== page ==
Williams goes on to describe exploitation films (“any low-budget movie with a topical bent aimed at social problems not treated in the mainstream”) and the development of sexploitation films (“homegrown soft-core American sex films… to exploit so-called adult situations, and, above all, to expose more female flesh than could be seen in a mainstream film”) 88-9. “Sexploitation producers were so terrified of resembling hard-core pornography – and they did constantly skirt prosecution for obscenity in their vulnerable position outside the Code – that they would frequently displace the energy of genital coupling into a more generalized orgasmic abandon of the whole female body… jiggling breasts… verge on the clinically hysterical” 91. Finally, blaxploitation films cropped up in response to the Code’s prohibition of miscegenation on screen: “Taboos of interracial sex grew out of an American history that has covertly permitted white men sexual access to black women and violently forbidden black and brown men access to white women… generated taboo sexual fantasies with an important purchase on the American sexual imagination” 92. For example, Sydney Poitier and the fame of other famous black actors “seemed to have been purchased at the very price of his sexuality” 92. “Blaxploitation – the overt exploitation of racialized sex and violence – would prove the next logical step… launched its initial cycle through the sexploitation of supervirile black male bodies” 93. “Sweetback primes our anticipation of the vestigially taboo act of interracial intercourse while playing peekaboo with the male organ that would enact it” 97. “While white critics tended to begrudgingly admire the crowd-pleasing fabulation of the black man’s revenge on ‘whitey,’ while simultaneously wincing at its crass overstatement, for once the more important critical commentary occurred within the black community,” including Huey Newton, who admired its radicalism 99. In response, Lerone Bennet Jr. wrote in Ebony that it in fact simply created a counter-stereotype to Uncle Tom. This is “the phobic stereotype of the black rapist who cannot control his slavering desire for white women and the counterphobic one of the kind, gentle, and asexual Uncle Tom” 101. “The less fiercely independent Blaxploitation films to follow the trail blazed by Sweetback would make a point of delivering something a little more like ‘the black tradition of spontaneous sexuality’… ‘the lushness, the beauty, and the incredible variety of black flesh'” 103.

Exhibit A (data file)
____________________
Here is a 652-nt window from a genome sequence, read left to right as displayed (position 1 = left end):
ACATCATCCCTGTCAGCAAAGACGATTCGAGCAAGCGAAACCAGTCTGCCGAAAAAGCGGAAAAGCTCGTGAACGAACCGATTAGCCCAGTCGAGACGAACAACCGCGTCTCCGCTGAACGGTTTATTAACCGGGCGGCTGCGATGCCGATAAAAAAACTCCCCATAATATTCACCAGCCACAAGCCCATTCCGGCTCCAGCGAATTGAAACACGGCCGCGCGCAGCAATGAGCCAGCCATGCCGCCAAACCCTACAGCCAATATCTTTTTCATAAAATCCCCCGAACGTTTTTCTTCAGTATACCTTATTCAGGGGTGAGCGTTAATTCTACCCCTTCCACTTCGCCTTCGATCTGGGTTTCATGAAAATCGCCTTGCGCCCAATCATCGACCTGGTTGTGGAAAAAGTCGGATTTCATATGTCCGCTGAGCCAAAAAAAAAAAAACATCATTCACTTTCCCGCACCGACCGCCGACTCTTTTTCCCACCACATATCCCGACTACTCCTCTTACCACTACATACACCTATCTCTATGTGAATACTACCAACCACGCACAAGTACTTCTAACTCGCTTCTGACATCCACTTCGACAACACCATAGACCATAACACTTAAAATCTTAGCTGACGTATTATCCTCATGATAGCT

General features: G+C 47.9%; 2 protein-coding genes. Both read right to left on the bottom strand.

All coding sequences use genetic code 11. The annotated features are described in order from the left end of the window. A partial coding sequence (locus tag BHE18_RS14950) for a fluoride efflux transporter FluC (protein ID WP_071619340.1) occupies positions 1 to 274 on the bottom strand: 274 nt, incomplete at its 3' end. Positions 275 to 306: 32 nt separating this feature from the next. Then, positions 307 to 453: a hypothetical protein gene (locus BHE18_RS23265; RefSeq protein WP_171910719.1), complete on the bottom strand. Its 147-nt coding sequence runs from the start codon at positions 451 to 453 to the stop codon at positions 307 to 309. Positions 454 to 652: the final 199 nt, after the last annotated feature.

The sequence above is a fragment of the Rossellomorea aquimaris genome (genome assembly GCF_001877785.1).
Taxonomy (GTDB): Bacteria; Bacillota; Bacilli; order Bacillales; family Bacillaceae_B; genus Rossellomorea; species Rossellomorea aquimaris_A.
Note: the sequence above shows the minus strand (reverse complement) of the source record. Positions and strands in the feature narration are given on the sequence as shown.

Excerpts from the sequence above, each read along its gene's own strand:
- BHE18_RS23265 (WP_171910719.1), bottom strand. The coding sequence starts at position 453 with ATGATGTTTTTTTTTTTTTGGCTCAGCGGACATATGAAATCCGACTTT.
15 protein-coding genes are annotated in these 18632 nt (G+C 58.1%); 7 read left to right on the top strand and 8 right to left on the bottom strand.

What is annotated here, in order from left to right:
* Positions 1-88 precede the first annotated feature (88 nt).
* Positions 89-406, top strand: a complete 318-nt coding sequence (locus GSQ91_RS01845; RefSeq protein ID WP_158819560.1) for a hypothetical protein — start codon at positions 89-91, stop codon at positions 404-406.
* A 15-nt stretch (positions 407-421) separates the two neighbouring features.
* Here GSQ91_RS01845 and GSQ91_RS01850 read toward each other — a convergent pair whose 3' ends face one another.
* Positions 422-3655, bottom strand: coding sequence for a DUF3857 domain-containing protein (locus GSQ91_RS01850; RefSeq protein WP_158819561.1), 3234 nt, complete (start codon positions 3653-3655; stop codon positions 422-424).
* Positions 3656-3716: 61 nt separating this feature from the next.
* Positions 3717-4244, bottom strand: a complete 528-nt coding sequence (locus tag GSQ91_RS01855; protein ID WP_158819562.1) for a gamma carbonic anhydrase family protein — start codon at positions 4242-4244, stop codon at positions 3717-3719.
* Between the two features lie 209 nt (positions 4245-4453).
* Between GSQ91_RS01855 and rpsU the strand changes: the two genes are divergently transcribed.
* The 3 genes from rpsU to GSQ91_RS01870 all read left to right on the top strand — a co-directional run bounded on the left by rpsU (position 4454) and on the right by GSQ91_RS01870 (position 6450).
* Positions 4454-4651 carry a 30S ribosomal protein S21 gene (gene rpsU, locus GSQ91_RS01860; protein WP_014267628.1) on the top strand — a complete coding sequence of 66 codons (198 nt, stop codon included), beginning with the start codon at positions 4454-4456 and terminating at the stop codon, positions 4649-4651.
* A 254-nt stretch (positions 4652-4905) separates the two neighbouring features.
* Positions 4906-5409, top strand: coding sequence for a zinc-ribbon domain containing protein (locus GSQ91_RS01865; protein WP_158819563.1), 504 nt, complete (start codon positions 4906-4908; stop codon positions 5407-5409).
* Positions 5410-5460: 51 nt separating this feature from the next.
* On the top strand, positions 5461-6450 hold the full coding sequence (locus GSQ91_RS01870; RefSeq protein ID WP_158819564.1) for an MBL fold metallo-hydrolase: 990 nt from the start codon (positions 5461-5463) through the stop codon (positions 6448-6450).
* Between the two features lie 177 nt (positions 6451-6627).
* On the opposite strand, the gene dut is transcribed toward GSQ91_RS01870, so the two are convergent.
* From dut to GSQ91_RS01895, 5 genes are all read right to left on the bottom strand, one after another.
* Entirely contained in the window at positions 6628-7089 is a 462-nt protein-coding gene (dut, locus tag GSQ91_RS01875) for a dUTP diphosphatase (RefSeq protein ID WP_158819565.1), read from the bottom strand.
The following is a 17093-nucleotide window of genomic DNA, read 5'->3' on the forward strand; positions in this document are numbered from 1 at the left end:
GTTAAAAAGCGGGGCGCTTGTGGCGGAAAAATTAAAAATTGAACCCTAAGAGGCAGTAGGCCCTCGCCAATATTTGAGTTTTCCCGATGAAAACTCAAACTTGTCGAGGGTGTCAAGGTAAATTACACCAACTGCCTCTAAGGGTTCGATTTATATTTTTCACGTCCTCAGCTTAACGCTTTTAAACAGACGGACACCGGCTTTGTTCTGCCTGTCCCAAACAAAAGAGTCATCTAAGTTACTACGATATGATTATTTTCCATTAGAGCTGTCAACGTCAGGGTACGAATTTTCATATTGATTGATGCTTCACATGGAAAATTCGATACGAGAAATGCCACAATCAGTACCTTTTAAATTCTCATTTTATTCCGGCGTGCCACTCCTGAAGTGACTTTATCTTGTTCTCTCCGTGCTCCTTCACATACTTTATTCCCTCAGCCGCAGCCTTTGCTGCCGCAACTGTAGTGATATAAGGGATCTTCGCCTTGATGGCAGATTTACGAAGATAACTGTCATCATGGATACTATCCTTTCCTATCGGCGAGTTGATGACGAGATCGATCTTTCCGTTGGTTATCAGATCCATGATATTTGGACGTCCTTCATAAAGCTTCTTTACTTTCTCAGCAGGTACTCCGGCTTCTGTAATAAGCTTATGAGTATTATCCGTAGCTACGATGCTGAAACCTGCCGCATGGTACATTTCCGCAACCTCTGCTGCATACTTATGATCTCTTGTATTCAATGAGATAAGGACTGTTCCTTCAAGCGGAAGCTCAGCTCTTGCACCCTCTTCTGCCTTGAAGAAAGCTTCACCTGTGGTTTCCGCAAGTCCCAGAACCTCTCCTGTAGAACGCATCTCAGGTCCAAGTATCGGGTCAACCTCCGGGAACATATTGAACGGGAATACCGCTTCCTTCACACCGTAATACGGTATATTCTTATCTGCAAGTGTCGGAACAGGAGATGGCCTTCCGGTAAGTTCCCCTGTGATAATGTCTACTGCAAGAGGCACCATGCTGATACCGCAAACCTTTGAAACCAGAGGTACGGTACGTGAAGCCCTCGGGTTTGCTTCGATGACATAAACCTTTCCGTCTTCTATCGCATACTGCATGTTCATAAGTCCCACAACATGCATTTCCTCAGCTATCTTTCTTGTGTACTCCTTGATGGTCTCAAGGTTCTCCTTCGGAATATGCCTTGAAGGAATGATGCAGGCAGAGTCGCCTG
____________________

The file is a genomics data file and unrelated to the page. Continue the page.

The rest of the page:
“The final location for the depiction of carnal knowledge outside the mainstream of American film in the sixties is the avant-garde” 104. “A remarkable number of the films discussed in this chapter depict sex performed for audiences within the film narrative,” including a camera in Warhol’s 1968  Blue Movie 105.

“The temporal flow of this sex, although not without an occasional ellipses at the seemingly arbitrary end of each roll of film, differs radically in duration and explicitness from any other… If it were possible to have a degree zero of sex in movies, this is it. No edited montages, no superimpositions, no musical interludes attempt to stand in for the always elusive orgasmic moments of pleasure. Nor does the scene build to a dramatic climax of money shots. Yet Warhol does take his cue aesthetically from the blunt and often matter-of-fact older blue movies he so much admired. These films are often so haphazard in their orchestration of unfaked sex acts that they, too, neglect to offer dramatic climaxes and thus, screened today, often have an uncanny realism. As we saw him do with kisses, Warhol simply shows the act with an unblinking, unprobing, unprurient eye although without maximally visible close-ups… The real payoff of his film turns out to be the postcoital and emphatically domestic intimacy…” 110

The chapter ends with the wonderful observation that Benjamin nearly eludes Mrs. Robinson’s advances in The Graduate with the question, “Would you like to go to the movies?” 110.